​5 things to know about the Trans-Pacific Partnership

The Trans-Pacific Partnership (TPP) may have a bland name, but its potential impact is exploding into a debate that's anything but tame.

The Obama administration is pushing the trade agreement, backed by corporate supporters and some Republican allies. But detractors are calling the deal "NAFTA on steroids," referring to the North American Free Trade Agreement, a 1994 pact that is often blamed for encouraging companies to move millions of jobs from the U.S. to low-wage nations.

The TPP, which has been in the works for years, covers America and 11 Pacific Rim countries -- but excluding, at least for now, China -- accounting for 40 percent of the global economy. Proponents say it will expand trade and investment between member states; boost U.S. exports to some of the world's fastest-growing economies; provide a forum for promulgating labor standards and resolving disputes; and even help small businesses benefit from trade.

While that sounds positive, critics say it will push more jobs out of the U.S. and squeeze people's wages, effectively putting American workers in direct competition with much lower-paid workers overseas. On top of that, the White House and Congress are pushing to "fast-track" the TTP in ways that limit debate and restrict lawmakers from shaping the agreement in ways that address concerns regarding its impact.

"A lot of people think the only people who have to be concerned about the downsides are those who will be directly replaced by imports," Josh Bivens, research and policy director at the left-leaning Economic Policy Institute, told CBS MoneyWatch. "People say, 'Well, it's not that many -- the manufacturing sector bears the brunt,' and that's actually wrong. Landscapers and waitresses might not be displaced by imports, but their wages suffer because they are competing with those who were displaced."

Those on the losing end of the deal will likely be workers without college degrees, who represent 70 percent of the U.S. workforce, EPI said. In a research paper about the TPP, Bivens calculated that expanded trade overall has lowered wages for a non-college-educated worker by about $1,800 annually.

Aside from potentially hurting wages for millions of American workers, critics argue that the trade agreement carries other risks, as well. Read on to learn about five issues that are creating controversy with the proposed deal.

The details are mostly secret. The agreement hasn't been created openly, with the public largely unable to access its contents, other than a leaked chapter of the proposed deal that was published by WikiLeaks. That section shows that the document is considered classified, which The New York Times notes means that the draft chapter will be considered classified for four years as national security information. That's stirred up debate about the ethics of creating a largely secretive agreement that will nevertheless impact millions of Americans. "There is very little ability for the public to see what's in the agreement," EPI's Bivens noted. "It should send up red flags."

Corporations would gain the right to challenge government rules over profits. The deal will give companies the right to challenge participating countries' regulations if they believe the rules unfairly diminish their profits. That could allow corporations to challenge "laws that protect American consumers from unsafe products or unhealthy foods," according to former Labor Secretary Robert Reich. Corporations would challenge U.S. laws before private tribunals, bypassing American courts through a provision called "Investor-State Dispute Settlement."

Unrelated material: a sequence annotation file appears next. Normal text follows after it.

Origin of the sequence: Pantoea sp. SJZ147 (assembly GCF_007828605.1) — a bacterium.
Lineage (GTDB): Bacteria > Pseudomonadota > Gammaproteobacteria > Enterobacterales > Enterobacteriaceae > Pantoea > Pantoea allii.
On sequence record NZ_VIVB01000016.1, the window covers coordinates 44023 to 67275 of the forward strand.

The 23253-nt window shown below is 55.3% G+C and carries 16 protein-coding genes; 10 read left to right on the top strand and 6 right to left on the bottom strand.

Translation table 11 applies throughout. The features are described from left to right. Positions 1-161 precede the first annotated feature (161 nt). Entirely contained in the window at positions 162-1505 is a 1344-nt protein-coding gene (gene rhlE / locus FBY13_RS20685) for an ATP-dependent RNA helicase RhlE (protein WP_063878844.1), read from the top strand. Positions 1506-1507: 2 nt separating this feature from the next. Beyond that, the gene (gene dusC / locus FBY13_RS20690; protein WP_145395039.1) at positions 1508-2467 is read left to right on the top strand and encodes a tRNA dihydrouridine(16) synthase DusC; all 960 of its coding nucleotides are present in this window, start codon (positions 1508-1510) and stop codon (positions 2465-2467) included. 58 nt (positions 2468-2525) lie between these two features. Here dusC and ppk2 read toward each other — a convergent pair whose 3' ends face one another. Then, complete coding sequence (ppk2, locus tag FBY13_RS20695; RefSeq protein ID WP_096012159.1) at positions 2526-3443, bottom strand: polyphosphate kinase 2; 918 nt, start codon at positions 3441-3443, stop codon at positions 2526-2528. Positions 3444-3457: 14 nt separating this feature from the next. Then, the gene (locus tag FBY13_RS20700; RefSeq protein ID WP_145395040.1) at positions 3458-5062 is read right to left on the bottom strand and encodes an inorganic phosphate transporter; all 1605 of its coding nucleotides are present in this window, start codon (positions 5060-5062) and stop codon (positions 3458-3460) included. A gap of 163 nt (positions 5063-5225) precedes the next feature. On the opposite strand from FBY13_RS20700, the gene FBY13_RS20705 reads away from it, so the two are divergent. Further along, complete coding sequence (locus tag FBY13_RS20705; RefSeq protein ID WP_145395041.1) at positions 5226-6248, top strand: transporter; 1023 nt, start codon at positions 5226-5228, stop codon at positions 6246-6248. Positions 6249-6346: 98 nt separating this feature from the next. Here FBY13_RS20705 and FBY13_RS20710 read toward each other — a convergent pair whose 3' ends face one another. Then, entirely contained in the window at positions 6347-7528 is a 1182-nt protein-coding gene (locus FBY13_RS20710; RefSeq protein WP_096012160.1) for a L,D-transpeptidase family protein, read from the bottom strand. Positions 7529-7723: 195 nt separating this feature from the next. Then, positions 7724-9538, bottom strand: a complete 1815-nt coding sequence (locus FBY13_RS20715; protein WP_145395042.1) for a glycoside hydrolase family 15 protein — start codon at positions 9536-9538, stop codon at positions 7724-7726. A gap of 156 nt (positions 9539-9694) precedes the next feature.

The agreement omits any rules governing currencies. This represents a major drawback for America, according to some economists, who point out that without such provisions, other TPP member states could manipulate their currencies against the dollar and achieve a price advantage. "This is a really big deal, which everyone thinking about the merits of the TPP should understand," Dean Baker, the co-director of the Center for Economic and Policy Research, wrote in The Guardian. For instance, if another country's currency is undervalued by 20 percent against the dollar, that will have the same impact as providing a 20 percent subsidy to that country's imports, as well as a 20 percent tariff on U.S. exports to that country. Managing currencies "is so much more a determinant of competitiveness than tariffs," EPI's Bivens said. "There might not be much gain" to American businesses without such provisions, he added.

Americans may gain only 43 cents per person. Research on the benefits of multilateral trade liberalization have found that Americans see a benefit of about 43 cents per person per month, according to a new paper from the Center for Economic and Policy Research. The TPP would have a similarly small impact, according to the think tank. "I don't think most Americans would choose to sacrifice so much in the name of lowered trade barriers just for 43 cents a month more in their pockets," author David Rosnick said in a statement.

The supporters are an unlikely crew. The TPP has brought together an unlikely alliance, with supporters including President Obama, Republican leaders and large corporations such as Apple (AAPL) and Pfizer (PFE). They're opposed by labor groups and unions such as the AFL-CIO, as well as many of Obama's fellow Democrats. With the trade pact heading for a vote on fast-tracking, the debate is to likely grow fiercer in coming days.